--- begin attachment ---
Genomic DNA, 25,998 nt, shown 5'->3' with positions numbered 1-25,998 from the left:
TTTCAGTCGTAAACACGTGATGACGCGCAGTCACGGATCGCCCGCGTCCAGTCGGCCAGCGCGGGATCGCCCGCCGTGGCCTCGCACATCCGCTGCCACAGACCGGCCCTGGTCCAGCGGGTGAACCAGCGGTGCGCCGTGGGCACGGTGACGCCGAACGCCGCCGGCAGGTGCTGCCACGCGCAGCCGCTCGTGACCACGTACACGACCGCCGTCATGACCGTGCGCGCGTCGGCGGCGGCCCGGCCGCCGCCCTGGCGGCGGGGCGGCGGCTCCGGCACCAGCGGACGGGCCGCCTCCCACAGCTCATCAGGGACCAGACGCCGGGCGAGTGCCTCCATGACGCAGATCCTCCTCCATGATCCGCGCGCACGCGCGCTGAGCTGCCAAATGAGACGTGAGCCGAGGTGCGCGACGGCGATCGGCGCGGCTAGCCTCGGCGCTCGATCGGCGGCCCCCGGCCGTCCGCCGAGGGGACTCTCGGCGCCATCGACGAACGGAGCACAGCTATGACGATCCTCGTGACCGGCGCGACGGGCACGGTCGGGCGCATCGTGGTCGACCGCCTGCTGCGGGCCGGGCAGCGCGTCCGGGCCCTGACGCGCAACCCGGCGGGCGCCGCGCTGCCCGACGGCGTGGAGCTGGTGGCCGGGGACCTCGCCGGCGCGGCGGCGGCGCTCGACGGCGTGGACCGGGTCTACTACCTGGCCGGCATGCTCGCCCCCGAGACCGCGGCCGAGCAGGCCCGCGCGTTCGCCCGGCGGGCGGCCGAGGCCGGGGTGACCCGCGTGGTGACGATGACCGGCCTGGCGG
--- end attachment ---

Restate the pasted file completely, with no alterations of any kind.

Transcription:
Genomic DNA, 25,998 nt, shown 5'->3' with positions numbered 1-25,998 from the left:
TTTCAGTCGTAAACACGTGATGACGCGCAGTCACGGATCGCCCGCGTCCAGTCGGCCAGCGCGGGATCGCCCGCCGTGGCCTCGCACATCCGCTGCCACAGACCGGCCCTGGTCCAGCGGGTGAACCAGCGGTGCGCCGTGGGCACGGTGACGCCGAACGCCGCCGGCAGGTGCTGCCACGCGCAGCCGCTCGTGACCACGTACACGACCGCCGTCATGACCGTGCGCGCGTCGGCGGCGGCCCGGCCGCCGCCCTGGCGGCGGGGCGGCGGCTCCGGCACCAGCGGACGGGCCGCCTCCCACAGCTCATCAGGGACCAGACGCCGGGCGAGTGCCTCCATGACGCAGATCCTCCTCCATGATCCGCGCGCACGCGCGCTGAGCTGCCAAATGAGACGTGAGCCGAGGTGCGCGACGGCGATCGGCGCGGCTAGCCTCGGCGCTCGATCGGCGGCCCCCGGCCGTCCGCCGAGGGGACTCTCGGCGCCATCGACGAACGGAGCACAGCTATGACGATCCTCGTGACCGGCGCGACGGGCACGGTCGGGCGCATCGTGGTCGACCGCCTGCTGCGGGCCGGGCAGCGCGTCCGGGCCCTGACGCGCAACCCGGCGGGCGCCGCGCTGCCCGACGGCGTGGAGCTGGTGGCCGGGGACCTCGCCGGCGCGGCGGCGGCGCTCGACGGCGTGGACCGGGTCTACTACCTGGCCGGCATGCTCGCCCCCGAGACCGCGGCCGAGCAGGCCCGCGCGTTCGCCCGGCGGGCGGCCGAGGCCGGGGTGACCCGCGTGGTGACGATGACCGGCCTGGCGG